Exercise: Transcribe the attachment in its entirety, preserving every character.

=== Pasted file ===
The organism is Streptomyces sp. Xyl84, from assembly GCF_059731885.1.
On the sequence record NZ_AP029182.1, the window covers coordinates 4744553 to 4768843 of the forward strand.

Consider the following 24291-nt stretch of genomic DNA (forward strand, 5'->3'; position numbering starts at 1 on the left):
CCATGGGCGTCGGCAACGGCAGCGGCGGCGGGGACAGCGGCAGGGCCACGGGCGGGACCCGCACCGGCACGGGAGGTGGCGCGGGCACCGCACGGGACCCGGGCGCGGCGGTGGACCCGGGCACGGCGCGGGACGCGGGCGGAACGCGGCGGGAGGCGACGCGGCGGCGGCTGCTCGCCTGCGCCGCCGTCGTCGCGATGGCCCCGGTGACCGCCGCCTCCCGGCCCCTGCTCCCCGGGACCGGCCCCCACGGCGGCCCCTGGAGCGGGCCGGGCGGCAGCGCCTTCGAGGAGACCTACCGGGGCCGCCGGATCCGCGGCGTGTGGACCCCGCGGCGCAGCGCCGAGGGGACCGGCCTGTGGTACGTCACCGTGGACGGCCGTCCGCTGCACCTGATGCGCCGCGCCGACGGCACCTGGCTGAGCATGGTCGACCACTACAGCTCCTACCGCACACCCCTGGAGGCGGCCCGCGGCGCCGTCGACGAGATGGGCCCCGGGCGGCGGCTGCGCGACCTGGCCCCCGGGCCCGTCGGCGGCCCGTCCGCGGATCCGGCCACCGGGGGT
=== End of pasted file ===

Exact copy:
The organism is Streptomyces sp. Xyl84, from assembly GCF_059731885.1.
On the sequence record NZ_AP029182.1, the window covers coordinates 4744553 to 4768843 of the forward strand.

Consider the following 24291-nt stretch of genomic DNA (forward strand, 5'->3'; position numbering starts at 1 on the left):
CCATGGGCGTCGGCAACGGCAGCGGCGGCGGGGACAGCGGCAGGGCCACGGGCGGGACCCGCACCGGCACGGGAGGTGGCGCGGGCACCGCACGGGACCCGGGCGCGGCGGTGGACCCGGGCACGGCGCGGGACGCGGGCGGAACGCGGCGGGAGGCGACGCGGCGGCGGCTGCTCGCCTGCGCCGCCGTCGTCGCGATGGCCCCGGTGACCGCCGCCTCCCGGCCCCTGCTCCCCGGGACCGGCCCCCACGGCGGCCCCTGGAGCGGGCCGGGCGGCAGCGCCTTCGAGGAGACCTACCGGGGCCGCCGGATCCGCGGCGTGTGGACCCCGCGGCGCAGCGCCGAGGGGACCGGCCTGTGGTACGTCACCGTGGACGGCCGTCCGCTGCACCTGATGCGCCGCGCCGACGGCACCTGGCTGAGCATGGTCGACCACTACAGCTCCTACCGCACACCCCTGGAGGCGGCCCGCGGCGCCGTCGACGAGATGGGCCCCGGGCGGCGGCTGCGCGACCTGGCCCCCGGGCCCGTCGGCGGCCCGTCCGCGGATCCGGCCACCGGGGGT